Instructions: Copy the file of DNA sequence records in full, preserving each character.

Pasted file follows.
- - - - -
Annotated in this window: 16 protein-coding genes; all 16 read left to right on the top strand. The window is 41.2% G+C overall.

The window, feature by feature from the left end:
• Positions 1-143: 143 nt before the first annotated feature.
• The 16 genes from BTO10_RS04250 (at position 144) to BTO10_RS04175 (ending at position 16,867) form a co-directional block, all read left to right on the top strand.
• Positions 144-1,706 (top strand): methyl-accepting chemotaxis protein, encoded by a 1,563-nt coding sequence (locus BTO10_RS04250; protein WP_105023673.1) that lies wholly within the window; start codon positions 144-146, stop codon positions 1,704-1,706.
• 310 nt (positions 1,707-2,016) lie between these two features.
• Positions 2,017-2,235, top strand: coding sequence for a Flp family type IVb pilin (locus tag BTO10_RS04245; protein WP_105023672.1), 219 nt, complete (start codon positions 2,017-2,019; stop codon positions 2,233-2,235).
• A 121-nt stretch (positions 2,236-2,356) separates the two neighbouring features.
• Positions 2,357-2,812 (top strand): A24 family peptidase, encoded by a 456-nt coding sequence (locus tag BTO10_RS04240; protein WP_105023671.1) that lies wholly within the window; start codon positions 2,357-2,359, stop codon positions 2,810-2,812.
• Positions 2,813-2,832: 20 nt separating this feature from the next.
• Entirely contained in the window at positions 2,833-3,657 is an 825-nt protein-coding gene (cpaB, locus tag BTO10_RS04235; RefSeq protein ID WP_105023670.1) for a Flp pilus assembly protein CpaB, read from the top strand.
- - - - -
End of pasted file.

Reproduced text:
Annotated in this window: 16 protein-coding genes; all 16 read left to right on the top strand. The window is 41.2% G+C overall.

The window, feature by feature from the left end:
• Positions 1-143: 143 nt before the first annotated feature.
• The 16 genes from BTO10_RS04250 (at position 144) to BTO10_RS04175 (ending at position 16,867) form a co-directional block, all read left to right on the top strand.
• Positions 144-1,706 (top strand): methyl-accepting chemotaxis protein, encoded by a 1,563-nt coding sequence (locus BTO10_RS04250; protein WP_105023673.1) that lies wholly within the window; start codon positions 144-146, stop codon positions 1,704-1,706.
• 310 nt (positions 1,707-2,016) lie between these two features.
• Positions 2,017-2,235, top strand: coding sequence for a Flp family type IVb pilin (locus tag BTO10_RS04245; protein WP_105023672.1), 219 nt, complete (start codon positions 2,017-2,019; stop codon positions 2,233-2,235).
• A 121-nt stretch (positions 2,236-2,356) separates the two neighbouring features.
• Positions 2,357-2,812 (top strand): A24 family peptidase, encoded by a 456-nt coding sequence (locus tag BTO10_RS04240; protein WP_105023671.1) that lies wholly within the window; start codon positions 2,357-2,359, stop codon positions 2,810-2,812.
• Positions 2,813-2,832: 20 nt separating this feature from the next.
• Entirely contained in the window at positions 2,833-3,657 is an 825-nt protein-coding gene (cpaB, locus tag BTO10_RS04235; RefSeq protein ID WP_105023670.1) for a Flp pilus assembly protein CpaB, read from the top strand.